It is unfortunate in society today, one has to be the inflammatory egomaniac that is so commonly accompanied with the words genius. 75 years later we're still exclaiming the emperor has no clothes.  I often wonder it this behavior is a way of coping with such immense adversity.  After all, if Wright wasn't so good at lying, we may not have ever known his work.  Perhaps it wasn't Wright who needed to change but us.  We did change after all.  Despite the tabloids of the day and with forgiveness for Led Zeppelin'esque morals, Wright defined North American architecture. I'm sure he would argue that most homes of the 21st century still fallowing traditional methods should be lucky to survive as long as his falling water. 

  • Suellen Crowley

    Ego - OK.  But we have to believe in our own work no matter what anyone else says. How many times have we been told this or that just couldn't be done? How long do we believe the crap that is being built today will last? I can just see all that finger-jointed trim crumbling from a million homes all at once as if it was Judgement Day! LOL Hey - we don't REALLY know the lifespan of sheetrock!

  • Judy Mikeska

    No comment on the "asshole," as many creative artists are percieved as such.   The beauty of his work will be remember far more, as is this example.

  • Lanny1oh

    Falling Water is truly an amazing experience to see, smell, and hear and a dream setting and concept, but flw lacked the integrity, because of his ego,  that is necessary to create a functional, honest work---to design is to organize, to relate and to control. How does that leave any room for ego?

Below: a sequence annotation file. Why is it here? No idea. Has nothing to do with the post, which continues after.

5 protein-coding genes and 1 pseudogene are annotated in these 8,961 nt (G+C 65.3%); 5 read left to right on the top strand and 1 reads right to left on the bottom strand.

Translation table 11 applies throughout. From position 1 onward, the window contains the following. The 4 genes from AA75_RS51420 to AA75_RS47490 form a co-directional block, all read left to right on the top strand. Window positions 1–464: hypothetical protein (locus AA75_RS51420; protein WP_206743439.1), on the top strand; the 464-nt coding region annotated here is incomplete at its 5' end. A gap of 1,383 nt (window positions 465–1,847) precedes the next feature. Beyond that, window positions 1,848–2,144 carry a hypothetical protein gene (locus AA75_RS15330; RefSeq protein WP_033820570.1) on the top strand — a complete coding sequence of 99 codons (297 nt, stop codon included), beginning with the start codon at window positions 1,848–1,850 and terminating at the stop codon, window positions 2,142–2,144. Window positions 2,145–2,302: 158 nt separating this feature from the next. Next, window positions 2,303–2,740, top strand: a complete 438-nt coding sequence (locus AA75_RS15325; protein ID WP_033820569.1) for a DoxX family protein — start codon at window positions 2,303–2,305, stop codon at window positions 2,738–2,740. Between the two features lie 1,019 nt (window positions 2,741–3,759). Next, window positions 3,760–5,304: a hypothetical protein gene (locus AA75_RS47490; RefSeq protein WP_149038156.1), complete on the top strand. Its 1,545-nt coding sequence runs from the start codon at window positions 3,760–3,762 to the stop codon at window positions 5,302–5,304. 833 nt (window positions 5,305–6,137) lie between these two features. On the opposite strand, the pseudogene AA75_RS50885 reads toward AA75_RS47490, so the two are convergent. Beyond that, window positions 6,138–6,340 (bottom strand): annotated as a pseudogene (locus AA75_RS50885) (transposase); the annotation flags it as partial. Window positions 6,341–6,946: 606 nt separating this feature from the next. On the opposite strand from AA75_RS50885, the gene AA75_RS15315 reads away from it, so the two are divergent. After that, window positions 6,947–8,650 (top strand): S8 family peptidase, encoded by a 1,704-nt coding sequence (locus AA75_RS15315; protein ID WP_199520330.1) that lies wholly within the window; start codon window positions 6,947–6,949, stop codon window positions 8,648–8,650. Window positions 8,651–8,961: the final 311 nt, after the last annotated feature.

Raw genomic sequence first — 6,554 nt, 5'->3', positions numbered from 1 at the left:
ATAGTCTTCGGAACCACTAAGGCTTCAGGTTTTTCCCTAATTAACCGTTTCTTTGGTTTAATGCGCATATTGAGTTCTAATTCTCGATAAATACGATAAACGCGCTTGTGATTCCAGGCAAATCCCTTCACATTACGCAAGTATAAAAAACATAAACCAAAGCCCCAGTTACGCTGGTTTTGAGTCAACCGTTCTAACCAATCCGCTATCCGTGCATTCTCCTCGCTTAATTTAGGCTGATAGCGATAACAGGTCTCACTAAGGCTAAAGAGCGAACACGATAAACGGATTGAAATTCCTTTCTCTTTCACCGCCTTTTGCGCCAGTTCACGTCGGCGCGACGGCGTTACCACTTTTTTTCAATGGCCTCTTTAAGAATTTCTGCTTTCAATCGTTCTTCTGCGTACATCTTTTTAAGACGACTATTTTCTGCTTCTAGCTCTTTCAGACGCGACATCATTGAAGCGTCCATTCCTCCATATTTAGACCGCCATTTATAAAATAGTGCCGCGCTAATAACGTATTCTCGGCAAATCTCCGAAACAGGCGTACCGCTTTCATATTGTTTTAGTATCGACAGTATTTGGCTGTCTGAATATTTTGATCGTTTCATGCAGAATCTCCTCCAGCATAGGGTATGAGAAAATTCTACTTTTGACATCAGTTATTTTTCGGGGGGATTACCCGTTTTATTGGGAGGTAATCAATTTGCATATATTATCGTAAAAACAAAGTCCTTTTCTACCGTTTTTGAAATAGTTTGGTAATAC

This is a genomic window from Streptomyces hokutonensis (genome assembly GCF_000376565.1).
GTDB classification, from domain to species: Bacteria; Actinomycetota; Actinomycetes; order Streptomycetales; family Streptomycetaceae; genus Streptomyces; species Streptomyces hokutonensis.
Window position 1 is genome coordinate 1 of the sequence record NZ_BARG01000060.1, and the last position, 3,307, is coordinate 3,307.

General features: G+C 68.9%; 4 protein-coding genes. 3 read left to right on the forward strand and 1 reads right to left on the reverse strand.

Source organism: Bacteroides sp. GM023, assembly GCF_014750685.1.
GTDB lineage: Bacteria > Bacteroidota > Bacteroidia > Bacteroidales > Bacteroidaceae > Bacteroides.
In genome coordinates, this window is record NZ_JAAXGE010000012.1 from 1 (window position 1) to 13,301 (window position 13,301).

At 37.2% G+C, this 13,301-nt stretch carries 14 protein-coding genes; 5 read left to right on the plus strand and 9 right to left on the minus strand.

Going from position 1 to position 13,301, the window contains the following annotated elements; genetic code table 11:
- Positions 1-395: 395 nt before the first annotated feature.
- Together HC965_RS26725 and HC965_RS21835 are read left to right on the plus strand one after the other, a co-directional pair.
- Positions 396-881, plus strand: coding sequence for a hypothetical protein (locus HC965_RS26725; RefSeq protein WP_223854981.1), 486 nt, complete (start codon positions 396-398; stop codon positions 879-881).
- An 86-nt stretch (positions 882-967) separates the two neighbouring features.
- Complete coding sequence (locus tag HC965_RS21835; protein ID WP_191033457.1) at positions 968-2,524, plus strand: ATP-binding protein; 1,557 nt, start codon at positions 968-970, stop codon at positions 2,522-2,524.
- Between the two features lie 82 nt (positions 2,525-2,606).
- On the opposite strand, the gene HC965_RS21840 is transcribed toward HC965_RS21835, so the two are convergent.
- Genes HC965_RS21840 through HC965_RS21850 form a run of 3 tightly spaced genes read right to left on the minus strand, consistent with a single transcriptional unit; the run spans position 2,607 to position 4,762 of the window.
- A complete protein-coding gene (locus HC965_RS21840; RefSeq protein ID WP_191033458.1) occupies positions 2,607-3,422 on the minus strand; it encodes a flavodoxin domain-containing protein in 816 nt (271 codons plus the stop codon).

• Design Philistine

    FLW was about as big an asshole as they come.  I find it incredible that Kaufmann put up with him for more than one conversation.

  • JohnR Howard

    Frank Lloyd Wright was truly a Visionary and by far one of the most creative and innovative Architects of his era and for the next Century. Too bad his ego with a capital E skewed his recognition for the utilization of a structural engineer that could have allowed him to realize the structural integrity of his Genus without taking anything away from his unique creativity. Thank goodness the Architectural  and Historical Pros came to the rescue and preserved this wonderful creation.  Thanks for caring . . . 

  • Rich

    I was fortunate to attend the Fallingwater 75th Anniversary Gala on
    September 17th.
    What a majestic event!
    The setting was so spectacular that I actually proposed to my lady friend right there, that evening!
    A life-changing experience.

  • Hans Philip

    I went from Sweden to the US just to see this building twice. That says it all I guess..........................

  • Theo

    who cares about the flaws.
    its 75 years old! Considering the limited resources an amazing achievement.
    What an amazing design.

  • Cynj

    This place was built in my father's mother's home town, outside of Spring
    green Wisconsin, I believe. FLW was just like my grandfather, stubborn and full of vision.

  • Sameer_chadha

    For all his visionary qualities, flw had some seriousLy flawed traits. He was a bit like shakespeares macbeth, brimming with unbridled ambition, that would scratch his otherwise stellar star credentials. Rare to see on flw constructive critique and some investigative journalism!